We almost need a new language to communicate how 'conspiracies' do not need to be 'organised'. Sad that it is so, because the correct analysis of the word 'conspiracy' is along the lines sketched above. But unfortunately, the word has come to mean something deep, dark, organised and explicit, and those using it are widely dismissed as 'conspiracy nutters'. I think we would serve our interests better by trying to avoid that sort of language.

And in case I'm misunderstood, Gerwyn, I'm not really saying you're any more guilty of all this than I am! And where you say "I'm not surprised if Wessely and cronies are behind this" - well, I must admit, I wouldn't fall off my chair if that turned out to be true either. But I tend to think there's no necessary reason to assume any such master plan or even any intent. The whole thing would play out just the same if it really was some random graduate student who came across Myhill's site and reported it. So personally, I'm trying to avoid implying any organisation to the behaviour of them. If my earlier post doesn't read that way, that's probably just down to the sense of anger and powerlessness I'm feeling right now.




I agree Chris, I had already reached a similar conclusion yesterday re: strategy re: Bad Scientists. The best defence is a good offence.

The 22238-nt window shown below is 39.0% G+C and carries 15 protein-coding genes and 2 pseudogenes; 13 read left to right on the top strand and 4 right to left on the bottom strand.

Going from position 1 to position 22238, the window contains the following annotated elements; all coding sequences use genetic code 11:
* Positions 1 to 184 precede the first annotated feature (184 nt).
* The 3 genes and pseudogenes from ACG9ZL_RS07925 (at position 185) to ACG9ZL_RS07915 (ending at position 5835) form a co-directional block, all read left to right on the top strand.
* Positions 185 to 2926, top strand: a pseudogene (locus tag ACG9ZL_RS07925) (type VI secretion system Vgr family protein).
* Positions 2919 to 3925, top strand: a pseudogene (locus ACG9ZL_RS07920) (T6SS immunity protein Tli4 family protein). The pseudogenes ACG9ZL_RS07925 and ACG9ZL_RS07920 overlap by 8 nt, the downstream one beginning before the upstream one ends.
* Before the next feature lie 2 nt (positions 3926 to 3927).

As Adam said the other day, we need to select and stick to some core, simple messages, and the clearest most indisputable arguments, and we should keep hammering those messages again and again.

For example: the fundamental question I had in mind to ask Bad Science was this: "Somatisation disorder" - in what way is this a 'scientific' hypothesis? How could this hypothesis, that the mind caused the physical illness, be proved or disproved? How can anything concerning the innermost workings of the human mind ever be proved or disproved? If you claim to be scientists, why are concepts like "somatisation disorder" allowed in? This is one of the core concepts that everybody I have spoken to buys into straight away. I struggle to get other arguments through, but this one is winning every time for me amongst sceptical audiences with no axe to grind.

To have any chance of success though, our materials need to be thoroughly reviewed and critiqued by our most moderate, most sceptical friends on this forum. That is why we need a variety of viewpoints, and a friendly and secure environment where we can disagree over details as friends - because we must make a case that gives them no opportunity to reject it.

+1 with the addition that much of what is called 'conspiracy' is just collaboration or conformism. (The Dutch excelled in it and still do: The Dutch National Norm And Command is: "Act normal, for then you act mad enough already" - as a personally informed clogged - not socked ;) - aside: Obey the authorities that be; only say what is socially approved and allowed, where one lives.) (*)

Maarten.

(*) Over 1% of the Dutch population was arrested and sent for Endloesung, for being supposedly 'of inferior race'. After the war, most cloggies claimed falsely - a Labour parliamentarian locally-famously included - having been resistance heroes. Menschlich-all-zu-menschlich is, I suppose, the word for it, perhaps, on a sunny day...)